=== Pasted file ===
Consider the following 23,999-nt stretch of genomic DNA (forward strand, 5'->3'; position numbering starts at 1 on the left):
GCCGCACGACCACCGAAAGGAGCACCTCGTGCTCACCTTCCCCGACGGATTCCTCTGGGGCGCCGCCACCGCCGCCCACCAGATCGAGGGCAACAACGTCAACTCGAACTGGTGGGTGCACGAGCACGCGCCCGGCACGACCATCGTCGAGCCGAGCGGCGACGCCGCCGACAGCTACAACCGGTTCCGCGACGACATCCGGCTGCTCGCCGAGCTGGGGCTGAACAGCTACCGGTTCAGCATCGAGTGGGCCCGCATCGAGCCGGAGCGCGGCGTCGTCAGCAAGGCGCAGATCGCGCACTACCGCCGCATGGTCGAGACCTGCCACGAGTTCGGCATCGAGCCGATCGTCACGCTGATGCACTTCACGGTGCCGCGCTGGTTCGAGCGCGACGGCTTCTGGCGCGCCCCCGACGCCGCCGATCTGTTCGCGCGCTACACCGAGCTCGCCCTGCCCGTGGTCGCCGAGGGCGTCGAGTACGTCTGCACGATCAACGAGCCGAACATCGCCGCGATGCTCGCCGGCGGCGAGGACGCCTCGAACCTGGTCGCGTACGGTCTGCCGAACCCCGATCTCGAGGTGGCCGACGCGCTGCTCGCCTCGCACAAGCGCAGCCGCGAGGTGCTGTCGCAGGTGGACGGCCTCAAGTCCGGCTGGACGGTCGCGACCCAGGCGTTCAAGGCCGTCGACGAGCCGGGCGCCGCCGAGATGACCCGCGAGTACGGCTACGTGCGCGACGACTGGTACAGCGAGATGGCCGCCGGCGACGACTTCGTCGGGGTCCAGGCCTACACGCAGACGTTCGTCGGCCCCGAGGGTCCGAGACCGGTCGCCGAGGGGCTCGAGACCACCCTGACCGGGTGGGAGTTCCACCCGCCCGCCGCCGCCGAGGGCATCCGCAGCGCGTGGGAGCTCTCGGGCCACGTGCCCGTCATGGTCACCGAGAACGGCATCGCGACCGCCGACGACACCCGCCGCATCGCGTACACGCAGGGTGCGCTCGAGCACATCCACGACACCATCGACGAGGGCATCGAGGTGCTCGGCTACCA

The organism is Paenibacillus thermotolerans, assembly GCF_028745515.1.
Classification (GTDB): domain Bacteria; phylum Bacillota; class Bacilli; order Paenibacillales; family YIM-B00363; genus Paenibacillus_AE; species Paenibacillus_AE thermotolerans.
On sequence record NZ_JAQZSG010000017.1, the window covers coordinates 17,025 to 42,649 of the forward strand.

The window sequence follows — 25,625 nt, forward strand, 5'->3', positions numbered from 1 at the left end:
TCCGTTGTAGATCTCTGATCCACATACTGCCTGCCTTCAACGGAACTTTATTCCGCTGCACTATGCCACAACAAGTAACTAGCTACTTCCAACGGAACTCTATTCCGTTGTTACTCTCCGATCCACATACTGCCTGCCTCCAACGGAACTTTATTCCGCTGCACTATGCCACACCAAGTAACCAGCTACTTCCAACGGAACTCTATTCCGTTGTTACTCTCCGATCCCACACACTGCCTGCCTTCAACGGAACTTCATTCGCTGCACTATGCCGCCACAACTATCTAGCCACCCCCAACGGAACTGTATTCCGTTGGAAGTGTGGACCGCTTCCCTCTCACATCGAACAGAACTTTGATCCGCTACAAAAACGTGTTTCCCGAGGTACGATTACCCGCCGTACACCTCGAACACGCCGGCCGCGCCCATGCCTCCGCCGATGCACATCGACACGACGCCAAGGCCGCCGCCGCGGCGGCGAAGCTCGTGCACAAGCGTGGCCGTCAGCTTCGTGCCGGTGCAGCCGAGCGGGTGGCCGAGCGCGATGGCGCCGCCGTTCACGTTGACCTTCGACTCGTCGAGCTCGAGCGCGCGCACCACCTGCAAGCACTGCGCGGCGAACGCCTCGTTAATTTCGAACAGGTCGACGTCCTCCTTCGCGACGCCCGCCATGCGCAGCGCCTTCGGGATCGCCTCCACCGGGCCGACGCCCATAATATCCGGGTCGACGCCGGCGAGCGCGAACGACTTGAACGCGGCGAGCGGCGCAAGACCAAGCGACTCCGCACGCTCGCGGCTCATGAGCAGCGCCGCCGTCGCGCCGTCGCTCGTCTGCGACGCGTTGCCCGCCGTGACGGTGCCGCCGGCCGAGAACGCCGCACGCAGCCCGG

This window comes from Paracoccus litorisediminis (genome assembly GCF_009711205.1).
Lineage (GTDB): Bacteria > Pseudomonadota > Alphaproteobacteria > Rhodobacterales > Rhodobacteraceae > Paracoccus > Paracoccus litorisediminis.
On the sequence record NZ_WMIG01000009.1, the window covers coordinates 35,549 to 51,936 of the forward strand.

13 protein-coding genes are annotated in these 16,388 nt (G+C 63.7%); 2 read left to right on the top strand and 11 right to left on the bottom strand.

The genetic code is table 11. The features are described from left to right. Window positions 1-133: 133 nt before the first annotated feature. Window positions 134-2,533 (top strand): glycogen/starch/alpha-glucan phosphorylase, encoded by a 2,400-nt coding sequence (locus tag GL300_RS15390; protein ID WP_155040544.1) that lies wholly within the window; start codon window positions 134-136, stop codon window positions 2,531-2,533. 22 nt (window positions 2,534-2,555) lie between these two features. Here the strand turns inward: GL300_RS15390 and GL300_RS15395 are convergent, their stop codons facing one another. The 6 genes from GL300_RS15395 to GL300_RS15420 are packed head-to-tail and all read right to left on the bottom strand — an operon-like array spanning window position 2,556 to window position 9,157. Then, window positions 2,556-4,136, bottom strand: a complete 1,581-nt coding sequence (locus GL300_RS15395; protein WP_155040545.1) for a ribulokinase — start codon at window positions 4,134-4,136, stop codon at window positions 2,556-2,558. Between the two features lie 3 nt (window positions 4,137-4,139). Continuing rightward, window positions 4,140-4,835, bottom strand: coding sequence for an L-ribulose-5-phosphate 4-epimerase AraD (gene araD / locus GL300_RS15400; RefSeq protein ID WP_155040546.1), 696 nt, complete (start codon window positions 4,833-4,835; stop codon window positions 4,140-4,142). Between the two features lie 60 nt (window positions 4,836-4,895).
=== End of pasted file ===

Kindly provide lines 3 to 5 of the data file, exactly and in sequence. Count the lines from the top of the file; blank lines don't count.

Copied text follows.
The organism is Paenibacillus thermotolerans, assembly GCF_028745515.1.
Classification (GTDB): domain Bacteria; phylum Bacillota; class Bacilli; order Paenibacillales; family YIM-B00363; genus Paenibacillus_AE; species Paenibacillus_AE thermotolerans.
On sequence record NZ_JAQZSG010000017.1, the window covers coordinates 17,025 to 42,649 of the forward strand.